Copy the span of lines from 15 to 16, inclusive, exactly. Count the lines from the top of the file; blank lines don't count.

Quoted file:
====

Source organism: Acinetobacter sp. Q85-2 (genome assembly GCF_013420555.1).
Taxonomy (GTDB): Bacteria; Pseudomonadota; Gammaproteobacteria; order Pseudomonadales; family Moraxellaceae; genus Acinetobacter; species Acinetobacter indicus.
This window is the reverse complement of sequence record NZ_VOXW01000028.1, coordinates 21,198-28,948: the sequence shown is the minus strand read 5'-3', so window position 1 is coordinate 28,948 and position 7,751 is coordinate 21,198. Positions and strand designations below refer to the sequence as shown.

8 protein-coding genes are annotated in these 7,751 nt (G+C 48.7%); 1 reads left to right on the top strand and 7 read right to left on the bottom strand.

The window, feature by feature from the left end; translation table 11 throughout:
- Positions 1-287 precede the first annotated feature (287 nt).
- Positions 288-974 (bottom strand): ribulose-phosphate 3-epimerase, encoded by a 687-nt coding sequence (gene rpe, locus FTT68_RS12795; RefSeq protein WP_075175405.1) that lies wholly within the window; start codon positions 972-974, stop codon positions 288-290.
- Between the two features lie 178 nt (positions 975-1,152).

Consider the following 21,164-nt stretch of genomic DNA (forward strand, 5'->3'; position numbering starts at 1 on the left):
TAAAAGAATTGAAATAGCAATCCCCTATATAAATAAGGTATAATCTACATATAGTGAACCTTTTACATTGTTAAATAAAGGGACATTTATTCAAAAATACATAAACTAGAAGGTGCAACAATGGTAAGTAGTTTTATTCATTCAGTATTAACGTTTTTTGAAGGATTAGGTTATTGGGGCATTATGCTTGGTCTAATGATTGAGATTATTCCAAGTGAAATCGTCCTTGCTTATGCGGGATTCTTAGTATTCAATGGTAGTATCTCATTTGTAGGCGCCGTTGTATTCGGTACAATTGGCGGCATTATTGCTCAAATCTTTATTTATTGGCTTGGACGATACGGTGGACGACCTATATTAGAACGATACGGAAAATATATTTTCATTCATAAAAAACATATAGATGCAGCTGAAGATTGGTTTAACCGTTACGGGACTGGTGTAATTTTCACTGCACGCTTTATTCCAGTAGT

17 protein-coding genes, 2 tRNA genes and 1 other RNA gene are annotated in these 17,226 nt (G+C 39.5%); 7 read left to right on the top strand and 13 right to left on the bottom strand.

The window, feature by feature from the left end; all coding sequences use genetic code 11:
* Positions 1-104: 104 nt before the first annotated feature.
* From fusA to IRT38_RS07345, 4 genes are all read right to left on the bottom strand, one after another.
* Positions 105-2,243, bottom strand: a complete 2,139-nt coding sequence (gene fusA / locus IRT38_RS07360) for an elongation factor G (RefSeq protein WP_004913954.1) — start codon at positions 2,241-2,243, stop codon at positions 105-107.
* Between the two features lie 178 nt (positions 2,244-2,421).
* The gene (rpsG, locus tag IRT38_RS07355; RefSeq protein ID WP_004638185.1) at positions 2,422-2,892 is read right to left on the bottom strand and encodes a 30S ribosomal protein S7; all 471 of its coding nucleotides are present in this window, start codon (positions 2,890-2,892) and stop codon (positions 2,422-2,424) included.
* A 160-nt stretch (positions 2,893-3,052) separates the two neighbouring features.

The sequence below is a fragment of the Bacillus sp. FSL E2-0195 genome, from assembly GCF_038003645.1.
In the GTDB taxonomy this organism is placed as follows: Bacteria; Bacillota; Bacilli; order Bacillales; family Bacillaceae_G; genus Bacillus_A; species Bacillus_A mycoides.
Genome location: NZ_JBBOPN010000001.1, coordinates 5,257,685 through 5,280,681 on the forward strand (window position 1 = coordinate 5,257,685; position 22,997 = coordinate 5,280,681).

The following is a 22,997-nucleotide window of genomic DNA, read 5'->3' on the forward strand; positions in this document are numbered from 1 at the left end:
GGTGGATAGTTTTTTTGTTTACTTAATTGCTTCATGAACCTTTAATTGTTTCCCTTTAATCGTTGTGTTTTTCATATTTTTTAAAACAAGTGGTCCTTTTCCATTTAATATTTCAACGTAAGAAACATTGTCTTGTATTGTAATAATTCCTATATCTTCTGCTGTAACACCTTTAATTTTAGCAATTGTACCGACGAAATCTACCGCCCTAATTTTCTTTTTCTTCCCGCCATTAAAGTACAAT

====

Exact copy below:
* Positions 105-2,243, bottom strand: a complete 2,139-nt coding sequence (gene fusA / locus IRT38_RS07360) for an elongation factor G (RefSeq protein WP_004913954.1) — start codon at positions 2,241-2,243, stop codon at positions 105-107.
* Between the two features lie 178 nt (positions 2,244-2,421).